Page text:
Air, land and sea

Imagine a tour of Antwerp that ignores Belgium’s finest Gothic cathedral, the diamond district and Rubens. Imagine a tour that focuses only on contemporary, cutting-edge art. At the same time, keep in mind that most of what is said about contemporary art is hype, tosh, a hard sell and ego-driven narcissism. Usually one finds at the centre of the jargon generated by galleries, dealers and curators there is a vacuum.

At the centre of this tour we are taking of the contemporary Belgian art scene is a man. Depending on which day of the week it is, he could be called a mad inventor, a dilettante, a great Belgian eccentric, a failure, or a national mascot. His house has been turned into a museum. He is the subject of a retrospective at the M HKA (Museum of Modern Art Antwerp). Performance art, Sixties happenings, conceptual interventions, sculpture, drawings and collages. Panamarenko has done it all. He has been active since the mid-1960s, organising street performances and printing an avant-garde magazine: Happening News. As the Cold War heated up Panamarenko started building flying machines. They fill this airy space with the grace of butterflies.

In his work one finds a latter-day Icarus, a storyteller, a little boy lost, a poet and artist. He wants to fly. So he builds a flying machine. Not content with this, he models it on the wings of a fly. The man is literal to the point of autistic. He spins images and words with the ease of a circus-act juggler. The dazzling feats proliferate. Room after room of unworkable, ethereal motors and bi-planes and even a submarine seduce the viewer with the artist’s vision. Videos accompany a lot of the works. They portray the man as a young strapling and later as a grizzled elder. But he is always the same deadly earnest, infinitely playful, slightly deranged artist.

Air, land and sea


On the next floor of the boxy, white M HKA is a significant exhibition by Olga Chernysheva. She mostly draws, which is a bit of a relief after the showman downstairs. In the New Cold War she has taken up the cudgels for social realism. Moscow’s sleeping homeless are depicted in charcoal. They have the stillness and dignity of 18th-century Japanese woodcuts. She draws the selfies that tourists take and photographs manual labourers. M HKA is collaborating with this line in social engagement by showcasing other Russian artists working with the themes of “image”, “action” and “society”. At the centre of the jargon there is some heart.

For a pastoral interlude there is Middelheim Museum. Set in lush, wooded grounds, sculptures that date back to the 1950s are dotted around like garden gnomes, or stately giant oaks. Tree canopies overlap to form a continuous parasol.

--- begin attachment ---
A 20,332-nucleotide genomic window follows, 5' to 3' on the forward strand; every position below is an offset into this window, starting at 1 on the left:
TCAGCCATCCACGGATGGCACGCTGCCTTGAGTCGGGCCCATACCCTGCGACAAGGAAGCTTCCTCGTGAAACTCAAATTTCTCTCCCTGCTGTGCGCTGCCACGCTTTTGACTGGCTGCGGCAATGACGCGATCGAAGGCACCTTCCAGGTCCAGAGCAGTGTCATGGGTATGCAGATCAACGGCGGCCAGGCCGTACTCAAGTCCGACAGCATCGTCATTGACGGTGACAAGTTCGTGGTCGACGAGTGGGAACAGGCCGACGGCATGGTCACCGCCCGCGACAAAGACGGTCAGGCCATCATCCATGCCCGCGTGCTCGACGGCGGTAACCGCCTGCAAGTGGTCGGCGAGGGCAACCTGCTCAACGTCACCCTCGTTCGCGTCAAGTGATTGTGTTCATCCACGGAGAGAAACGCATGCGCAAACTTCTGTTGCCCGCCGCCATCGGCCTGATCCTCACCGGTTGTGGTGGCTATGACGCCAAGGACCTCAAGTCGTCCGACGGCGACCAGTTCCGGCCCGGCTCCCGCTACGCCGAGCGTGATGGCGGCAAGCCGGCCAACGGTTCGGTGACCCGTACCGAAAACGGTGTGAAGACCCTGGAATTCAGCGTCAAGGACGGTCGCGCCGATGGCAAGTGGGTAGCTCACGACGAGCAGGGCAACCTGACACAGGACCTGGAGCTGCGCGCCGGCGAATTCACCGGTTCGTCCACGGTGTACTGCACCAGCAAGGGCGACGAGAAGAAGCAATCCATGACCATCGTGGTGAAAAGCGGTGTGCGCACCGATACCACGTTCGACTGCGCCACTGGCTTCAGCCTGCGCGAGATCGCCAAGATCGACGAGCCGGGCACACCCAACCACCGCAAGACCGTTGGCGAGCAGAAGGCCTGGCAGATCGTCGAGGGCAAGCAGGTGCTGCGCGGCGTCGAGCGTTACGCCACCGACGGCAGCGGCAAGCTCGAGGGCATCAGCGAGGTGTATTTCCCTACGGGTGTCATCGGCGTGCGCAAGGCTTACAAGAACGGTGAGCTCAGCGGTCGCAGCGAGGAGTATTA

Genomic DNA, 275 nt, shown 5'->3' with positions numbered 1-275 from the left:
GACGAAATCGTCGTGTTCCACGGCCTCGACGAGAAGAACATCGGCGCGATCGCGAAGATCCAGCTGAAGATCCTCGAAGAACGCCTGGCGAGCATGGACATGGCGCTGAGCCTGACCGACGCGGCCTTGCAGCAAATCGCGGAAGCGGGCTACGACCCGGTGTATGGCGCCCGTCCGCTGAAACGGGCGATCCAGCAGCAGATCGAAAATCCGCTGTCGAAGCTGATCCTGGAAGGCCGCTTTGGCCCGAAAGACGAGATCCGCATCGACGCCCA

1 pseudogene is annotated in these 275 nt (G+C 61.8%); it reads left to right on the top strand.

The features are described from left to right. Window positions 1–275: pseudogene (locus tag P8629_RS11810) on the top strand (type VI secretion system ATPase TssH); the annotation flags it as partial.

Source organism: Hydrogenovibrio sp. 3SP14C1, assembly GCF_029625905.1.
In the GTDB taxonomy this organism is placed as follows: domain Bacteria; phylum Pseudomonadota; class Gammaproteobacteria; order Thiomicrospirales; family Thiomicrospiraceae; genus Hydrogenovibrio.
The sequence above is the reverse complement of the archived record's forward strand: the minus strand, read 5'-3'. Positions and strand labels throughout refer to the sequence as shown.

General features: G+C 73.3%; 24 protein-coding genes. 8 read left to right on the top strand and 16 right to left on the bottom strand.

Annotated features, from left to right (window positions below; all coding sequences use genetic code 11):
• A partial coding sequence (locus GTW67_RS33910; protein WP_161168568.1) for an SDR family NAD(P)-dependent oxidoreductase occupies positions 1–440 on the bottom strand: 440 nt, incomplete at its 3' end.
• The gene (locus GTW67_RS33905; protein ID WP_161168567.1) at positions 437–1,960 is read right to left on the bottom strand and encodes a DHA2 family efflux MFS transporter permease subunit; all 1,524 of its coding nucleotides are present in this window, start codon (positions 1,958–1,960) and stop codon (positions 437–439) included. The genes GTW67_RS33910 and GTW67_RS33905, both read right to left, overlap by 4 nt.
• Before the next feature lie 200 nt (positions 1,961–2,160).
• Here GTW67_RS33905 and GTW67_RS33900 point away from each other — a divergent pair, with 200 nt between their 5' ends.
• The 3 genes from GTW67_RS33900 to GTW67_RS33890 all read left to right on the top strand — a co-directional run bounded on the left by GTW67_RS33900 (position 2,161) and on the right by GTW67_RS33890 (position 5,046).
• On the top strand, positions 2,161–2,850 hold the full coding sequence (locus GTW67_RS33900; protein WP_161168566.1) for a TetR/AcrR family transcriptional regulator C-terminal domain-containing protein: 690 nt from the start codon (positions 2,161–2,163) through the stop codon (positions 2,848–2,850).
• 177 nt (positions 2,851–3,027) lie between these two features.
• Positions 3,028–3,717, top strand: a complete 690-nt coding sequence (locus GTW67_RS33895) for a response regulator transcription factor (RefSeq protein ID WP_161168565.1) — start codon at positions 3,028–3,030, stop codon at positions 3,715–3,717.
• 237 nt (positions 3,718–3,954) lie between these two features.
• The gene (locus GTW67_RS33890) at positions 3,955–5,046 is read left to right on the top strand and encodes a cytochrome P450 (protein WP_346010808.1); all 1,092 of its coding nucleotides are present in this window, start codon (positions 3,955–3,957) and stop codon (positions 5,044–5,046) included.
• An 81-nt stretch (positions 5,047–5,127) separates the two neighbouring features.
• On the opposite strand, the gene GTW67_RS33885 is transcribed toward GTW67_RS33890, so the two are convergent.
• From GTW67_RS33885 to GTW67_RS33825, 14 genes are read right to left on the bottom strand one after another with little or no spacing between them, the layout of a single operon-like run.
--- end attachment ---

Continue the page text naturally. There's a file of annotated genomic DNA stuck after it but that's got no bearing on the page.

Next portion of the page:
Air, land and sea

The art seemed almost to get in the way of exploring this enchanting coppice. But Kader Attia’s installations acknowledge the lack of hierarchy in visual delight. In fact, they lead the way back to nature. The leaves were so thick on the ground it was like walking on a well-sprung mattress. In between the busts inspired by victims of the First World War were small, woodland creatures carrying red plastic buckets, and wearing yellow, rubber gloves. These were not performance artists. They were children from local schools cleaning the permanent exhibits. But these woodland folk stole the show. And it was the mosses, ferns and lichens, with plenty of rotting wood and decaying leaf litter, who gave it substance.

Air, land and sea

From Antwerp to Oostende and De Zee: salut d’honneur Jan Hoet, an exhibition that, just like a wave, has its own momentum. It builds up, it breaks on the shore and leaves its flotsam and jetsam for the next wave to carry away. Hoet was a renowned curator who did not live to see the completion of his project. So the silvery sadness that the sea carries with it washes over his show. It starts with a comprehensive exhibition in the Mu.Zee, drawing on classical art history as well as the contemporary scene. Hoet then cast his net over various locations in the city. From the pond in the Leopoldpark, to the boats in the Mercator Marina, on to the Capuchin Church, before climbing rickety steps to a lighthouse at the top of De Grote Post.

Bill Viola’s filmed drowning in the spooky Cinema Capitole points the way to the Thermae Palace and the show’s finale, Kris Martin’s empty frame of the horizon. Hoet has shown us the sea in all its moods. Martin provides a viewfinder but Turner has the last word. In order to produce Three Seascapes (c.1827) which features at Mu.Zee, Oostende, Turner had himself tied to the mast of a ship during a violent storm at sea. “I remained tied up for four hours and I did not expect to survive. But I felt obliged to capture it on canvas if I did survive it.” How fitting to end this tour with the intense scrutiny of a limitless prospect.

Air, land and sea

by Lilian Pizzichini

Panamarenko Universum at M HKA and  closes February 22, 2015

Kader Attia is Middelheim Museum at until March 29, 2015

De Zee: salut d’honneur Jan Hoet at Mu.Zee closes April 4, 2015